by toygeek ( 473120 ) on Tuesday July 31, 2012 @03:54PM (#40833275) Homepage Journal

      Amateur radio is good, IF he is someone who is really social. I'm not, and I found it quite boring after a while. I think people forget that aspect of it. The whole idea of ham radio is to talk to other people, and quite frankly, I don't WANT to talk to other people for a hobby. I want to build things, modify things, break and fix things, etc. I do think that there are many aspects of the hobby that ARE enjoyable, but unless I NEED to communicate with *other amateur radio operators* then its useless to me.

      • Re: "The whole idea of ham radio is to talk to other people"

        Amateur radio does not at all have to be about communicating with other hams.

        For example:
        We use the amateur radio APRS technology to track weather balloons that we send up to 100,000 feet or so. I integrated all of the electronics and fabricated the balloon communications payload. I built all of my antennas. A friend projected the flight path and tracked the balloon in flight. We have flown 6 or so flights. It is a blast.

        Transmitting A

      • There is certainly the "talk to people" aspect in many facets of amateur radio, but there is plenty of other interesting stuff going on too.
        Like you, I am not very interested in the social side of things, but still I find a lot to do with my license, for instance []

        One thing I had to learn after being in the hobby for a while is that you really have to specialize if you want to get technical. The social crew mostly floats from whatever technology is popular to the next but never really u

  • Anything Arduino... Make bots / gadgets, automate the home, tinker everywhere... []

  • by donaggie03 ( 769758 ) <{moc.liamtoh} {ta} {reyemso_d}> on Tuesday July 31, 2012 @03:43PM (#40833127)
    Makes me immediately think of robotics. With that in mind, I'd suggest books like JunkBots, Bugbots, and Bots on Wheels: Building Simple Robots With BEAM Technology or Robot Builder's Bonanza. Maybe not these exact books, because they might be a little dated, but anything in that vein. You can also look at microcontroller programming (PIC, Arduino, ..), which allows you to do all sorts of things with feedback systems and motor control, etc. Of course there's the good ol' fallback too: Lego Mindstorms.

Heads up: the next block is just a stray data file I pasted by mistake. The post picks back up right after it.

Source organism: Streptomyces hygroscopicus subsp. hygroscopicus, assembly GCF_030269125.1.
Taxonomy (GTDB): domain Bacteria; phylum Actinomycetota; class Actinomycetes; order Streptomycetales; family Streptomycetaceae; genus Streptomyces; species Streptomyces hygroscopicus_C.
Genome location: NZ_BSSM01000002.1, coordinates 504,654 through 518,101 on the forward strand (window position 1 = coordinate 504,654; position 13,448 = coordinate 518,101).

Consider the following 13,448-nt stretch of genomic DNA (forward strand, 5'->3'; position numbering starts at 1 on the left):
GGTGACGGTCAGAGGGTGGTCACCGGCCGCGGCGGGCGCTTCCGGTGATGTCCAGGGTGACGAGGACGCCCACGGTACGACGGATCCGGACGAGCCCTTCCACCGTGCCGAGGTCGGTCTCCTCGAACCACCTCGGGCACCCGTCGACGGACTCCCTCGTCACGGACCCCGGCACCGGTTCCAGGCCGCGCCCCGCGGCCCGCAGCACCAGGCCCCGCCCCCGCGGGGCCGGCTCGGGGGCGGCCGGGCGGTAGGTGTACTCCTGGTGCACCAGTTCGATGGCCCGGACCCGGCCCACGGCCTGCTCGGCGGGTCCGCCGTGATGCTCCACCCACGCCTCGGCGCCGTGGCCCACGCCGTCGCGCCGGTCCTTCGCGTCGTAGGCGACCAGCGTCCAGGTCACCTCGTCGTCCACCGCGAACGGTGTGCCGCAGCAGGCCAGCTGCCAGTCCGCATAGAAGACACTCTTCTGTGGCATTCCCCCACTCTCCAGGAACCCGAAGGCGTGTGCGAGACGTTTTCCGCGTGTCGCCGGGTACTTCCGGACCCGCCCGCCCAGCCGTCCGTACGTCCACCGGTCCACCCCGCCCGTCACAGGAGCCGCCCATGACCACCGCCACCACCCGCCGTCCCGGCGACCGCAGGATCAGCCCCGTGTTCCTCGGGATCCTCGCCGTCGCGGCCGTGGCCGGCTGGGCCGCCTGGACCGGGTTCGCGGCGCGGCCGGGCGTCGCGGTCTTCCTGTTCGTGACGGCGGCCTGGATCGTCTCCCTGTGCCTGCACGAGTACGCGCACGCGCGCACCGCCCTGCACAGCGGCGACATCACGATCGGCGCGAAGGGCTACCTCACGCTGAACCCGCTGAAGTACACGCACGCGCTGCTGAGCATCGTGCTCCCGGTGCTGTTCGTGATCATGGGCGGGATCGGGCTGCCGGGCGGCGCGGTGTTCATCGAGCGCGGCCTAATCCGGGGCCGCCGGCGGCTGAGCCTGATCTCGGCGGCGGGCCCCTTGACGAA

• The Elements of Computing Systems [] is a great book if he really wants to get a grasp of computers from the level of logic gates on up.

    Working through the exercises in each chapter, you use HDL to design your own logic gates, build them into more advanced circuits (DFF, adder, ALU, etc.), and then a full-fledged Von Neumann computer.

    After that, you move into software mode, starting with machine language, then assembly, and finally a high-level Java-like language. Along the way your write your own symboli
  • The programming shop where I work has no books at all. We use Google. At my three previous shops, we had plenty of books but I rarely cracked one.

    The best way to learn programming is by doing and to have Google at your disposal when you have questions.

  • Hobbyist tools (Score:4, Informative)

    by Annirak ( 181684 ) on Tuesday July 31, 2012 @03:50PM (#40833211)

    Bus Pirate []: good for looking at communication waveforms to debug problems. ($35)

    Logic Sniffer []: For more complex problems than the above, allows looking at parallel signals.($50)

    Raspberry Pi []: Tiny ARM11 700MHz CPU with powerful graphics, 10/100 ethernet, USB2.0 host (2 ports), HDMI out, and GPIO connector. Boots from SD card. ($35)

    MSP430 Launchpad []: inexpensive microcontroller development platform ($4.30)

    STM32F4Discovery []: Development platform for powerful microcontroller. ARM Cortex M4 with FPU, 168MHz (210DMIPS), Ethernet MAC, 2xUSB host/device/OTG, etc. etc. Board has stereo audio DAC with speaker driver, USB Micro-AB connector, 3-axis accelerometer, digital mic, 4 user LEDs, two pushbuttons (one is reset), and onboard debugger which is supported by open source tools. ($15) <--- take that, arduino

    • Curious about the SDM32F4 Discovery -- Can you point out a reference to a good open source tool chain, as well as a supplier for the base board? The web site won't let me order one, other places are out of stock...
      • by Annirak ( 181684 )